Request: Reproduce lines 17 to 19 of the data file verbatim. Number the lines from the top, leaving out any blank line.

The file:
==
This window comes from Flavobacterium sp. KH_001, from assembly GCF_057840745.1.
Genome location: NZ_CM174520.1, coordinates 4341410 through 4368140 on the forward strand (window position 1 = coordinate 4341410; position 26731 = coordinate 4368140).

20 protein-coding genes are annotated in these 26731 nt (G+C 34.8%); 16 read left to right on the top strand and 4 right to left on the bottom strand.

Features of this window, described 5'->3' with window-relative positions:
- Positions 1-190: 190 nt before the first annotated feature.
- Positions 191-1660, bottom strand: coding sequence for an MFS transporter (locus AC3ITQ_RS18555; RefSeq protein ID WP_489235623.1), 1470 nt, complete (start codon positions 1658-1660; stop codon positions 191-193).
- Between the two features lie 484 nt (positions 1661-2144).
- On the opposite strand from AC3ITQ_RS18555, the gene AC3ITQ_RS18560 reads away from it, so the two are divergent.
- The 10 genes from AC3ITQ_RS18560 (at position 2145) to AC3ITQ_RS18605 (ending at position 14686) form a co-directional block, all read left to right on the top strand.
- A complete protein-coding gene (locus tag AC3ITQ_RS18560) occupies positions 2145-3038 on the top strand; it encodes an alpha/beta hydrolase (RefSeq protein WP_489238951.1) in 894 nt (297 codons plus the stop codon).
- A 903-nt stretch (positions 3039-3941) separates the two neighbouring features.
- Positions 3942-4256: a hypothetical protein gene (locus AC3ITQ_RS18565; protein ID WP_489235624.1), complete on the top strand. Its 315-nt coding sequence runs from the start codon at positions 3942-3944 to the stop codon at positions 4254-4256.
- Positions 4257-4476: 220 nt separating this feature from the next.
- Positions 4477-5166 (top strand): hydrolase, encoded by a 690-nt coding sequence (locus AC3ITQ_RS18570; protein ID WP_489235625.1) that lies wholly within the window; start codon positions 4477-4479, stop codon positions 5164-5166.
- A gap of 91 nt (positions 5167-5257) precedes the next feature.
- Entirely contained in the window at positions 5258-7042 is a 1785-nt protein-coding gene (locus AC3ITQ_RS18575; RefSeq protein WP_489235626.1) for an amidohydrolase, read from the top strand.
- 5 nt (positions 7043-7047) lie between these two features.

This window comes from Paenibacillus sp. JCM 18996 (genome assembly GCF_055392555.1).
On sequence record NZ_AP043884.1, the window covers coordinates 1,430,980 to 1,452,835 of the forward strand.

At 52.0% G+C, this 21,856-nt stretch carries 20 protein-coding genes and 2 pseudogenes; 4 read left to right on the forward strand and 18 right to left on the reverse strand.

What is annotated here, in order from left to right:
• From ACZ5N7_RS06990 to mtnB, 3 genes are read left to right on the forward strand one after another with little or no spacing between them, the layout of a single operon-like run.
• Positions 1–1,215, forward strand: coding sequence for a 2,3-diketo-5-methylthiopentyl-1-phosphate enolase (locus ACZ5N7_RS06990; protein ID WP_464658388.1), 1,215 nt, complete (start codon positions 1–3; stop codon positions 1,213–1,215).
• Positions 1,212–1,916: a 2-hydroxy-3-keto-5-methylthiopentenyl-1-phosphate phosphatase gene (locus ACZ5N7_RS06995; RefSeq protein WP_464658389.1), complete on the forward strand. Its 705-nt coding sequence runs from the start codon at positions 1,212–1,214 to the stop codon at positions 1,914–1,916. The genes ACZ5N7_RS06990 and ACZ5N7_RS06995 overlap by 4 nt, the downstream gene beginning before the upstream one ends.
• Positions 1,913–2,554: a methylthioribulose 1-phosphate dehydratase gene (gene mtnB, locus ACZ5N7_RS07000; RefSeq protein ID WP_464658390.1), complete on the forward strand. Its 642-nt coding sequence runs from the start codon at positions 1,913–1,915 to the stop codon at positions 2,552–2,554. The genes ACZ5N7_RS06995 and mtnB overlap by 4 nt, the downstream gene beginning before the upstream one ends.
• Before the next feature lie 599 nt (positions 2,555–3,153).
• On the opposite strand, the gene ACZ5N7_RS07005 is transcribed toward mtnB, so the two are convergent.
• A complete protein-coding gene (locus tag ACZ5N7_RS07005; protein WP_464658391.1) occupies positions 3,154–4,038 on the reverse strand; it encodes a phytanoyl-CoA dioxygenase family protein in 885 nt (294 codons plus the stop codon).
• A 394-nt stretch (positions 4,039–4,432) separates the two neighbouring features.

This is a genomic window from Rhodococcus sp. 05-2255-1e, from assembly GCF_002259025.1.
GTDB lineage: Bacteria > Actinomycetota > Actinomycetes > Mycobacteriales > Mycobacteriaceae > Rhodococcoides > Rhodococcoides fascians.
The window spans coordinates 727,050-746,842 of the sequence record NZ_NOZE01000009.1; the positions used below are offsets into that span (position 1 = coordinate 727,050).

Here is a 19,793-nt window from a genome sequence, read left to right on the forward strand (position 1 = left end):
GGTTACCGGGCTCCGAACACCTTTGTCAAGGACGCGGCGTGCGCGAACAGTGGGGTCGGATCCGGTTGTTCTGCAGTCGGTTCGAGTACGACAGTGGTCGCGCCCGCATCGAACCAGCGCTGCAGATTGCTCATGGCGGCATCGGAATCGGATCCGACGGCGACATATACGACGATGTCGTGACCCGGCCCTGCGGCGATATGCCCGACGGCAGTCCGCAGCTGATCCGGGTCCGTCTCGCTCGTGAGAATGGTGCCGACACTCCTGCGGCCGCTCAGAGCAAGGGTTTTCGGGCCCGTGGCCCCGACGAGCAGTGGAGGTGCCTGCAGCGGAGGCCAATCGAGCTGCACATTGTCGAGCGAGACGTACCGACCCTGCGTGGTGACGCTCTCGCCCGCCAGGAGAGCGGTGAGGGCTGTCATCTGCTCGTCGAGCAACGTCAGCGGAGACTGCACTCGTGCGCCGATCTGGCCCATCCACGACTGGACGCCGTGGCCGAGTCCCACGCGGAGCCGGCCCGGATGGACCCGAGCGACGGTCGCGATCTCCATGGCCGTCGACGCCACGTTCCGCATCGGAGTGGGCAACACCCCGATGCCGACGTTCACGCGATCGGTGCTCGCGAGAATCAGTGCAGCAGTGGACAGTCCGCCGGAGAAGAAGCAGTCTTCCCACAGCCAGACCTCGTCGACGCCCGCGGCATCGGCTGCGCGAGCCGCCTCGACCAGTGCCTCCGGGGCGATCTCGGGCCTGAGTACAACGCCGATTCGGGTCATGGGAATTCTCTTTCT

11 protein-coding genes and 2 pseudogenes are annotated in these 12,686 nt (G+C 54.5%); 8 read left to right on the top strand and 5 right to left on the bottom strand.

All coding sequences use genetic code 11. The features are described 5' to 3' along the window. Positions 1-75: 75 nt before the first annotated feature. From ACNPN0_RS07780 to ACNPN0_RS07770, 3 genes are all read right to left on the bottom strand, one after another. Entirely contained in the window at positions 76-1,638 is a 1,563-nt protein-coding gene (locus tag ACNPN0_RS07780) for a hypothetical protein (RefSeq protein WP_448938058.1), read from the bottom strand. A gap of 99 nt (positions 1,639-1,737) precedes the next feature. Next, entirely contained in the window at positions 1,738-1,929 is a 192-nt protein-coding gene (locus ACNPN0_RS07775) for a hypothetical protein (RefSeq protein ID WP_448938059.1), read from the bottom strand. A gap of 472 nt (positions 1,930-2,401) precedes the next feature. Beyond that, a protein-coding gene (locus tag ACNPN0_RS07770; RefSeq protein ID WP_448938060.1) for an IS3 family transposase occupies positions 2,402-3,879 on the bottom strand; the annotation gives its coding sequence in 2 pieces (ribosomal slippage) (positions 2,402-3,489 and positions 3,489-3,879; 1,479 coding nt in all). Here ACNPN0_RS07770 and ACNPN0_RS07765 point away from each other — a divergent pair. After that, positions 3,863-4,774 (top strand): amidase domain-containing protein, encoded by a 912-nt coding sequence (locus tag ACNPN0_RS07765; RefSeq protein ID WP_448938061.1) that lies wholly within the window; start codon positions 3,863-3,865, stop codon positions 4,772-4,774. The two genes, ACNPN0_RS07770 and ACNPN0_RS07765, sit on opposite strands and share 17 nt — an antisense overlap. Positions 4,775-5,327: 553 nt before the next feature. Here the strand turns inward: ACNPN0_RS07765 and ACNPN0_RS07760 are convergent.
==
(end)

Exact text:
- 5 nt (positions 7043-7047) lie between these two features.

This window comes from Paenibacillus sp. JCM 18996 (genome assembly GCF_055392555.1).
On sequence record NZ_AP043884.1, the window covers coordinates 1,430,980 to 1,452,835 of the forward strand.